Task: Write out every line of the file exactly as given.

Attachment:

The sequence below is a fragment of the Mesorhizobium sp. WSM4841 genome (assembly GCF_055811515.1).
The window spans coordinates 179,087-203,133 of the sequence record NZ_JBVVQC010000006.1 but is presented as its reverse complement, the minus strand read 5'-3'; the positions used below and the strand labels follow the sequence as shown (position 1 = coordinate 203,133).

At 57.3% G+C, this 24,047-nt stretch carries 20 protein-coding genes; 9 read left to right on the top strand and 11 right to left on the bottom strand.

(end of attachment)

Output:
The sequence below is a fragment of the Mesorhizobium sp. WSM4841 genome (assembly GCF_055811515.1).
The window spans coordinates 179,087-203,133 of the sequence record NZ_JBVVQC010000006.1 but is presented as its reverse complement, the minus strand read 5'-3'; the positions used below and the strand labels follow the sequence as shown (position 1 = coordinate 203,133).

At 57.3% G+C, this 24,047-nt stretch carries 20 protein-coding genes; 9 read left to right on the top strand and 11 right to left on the bottom strand.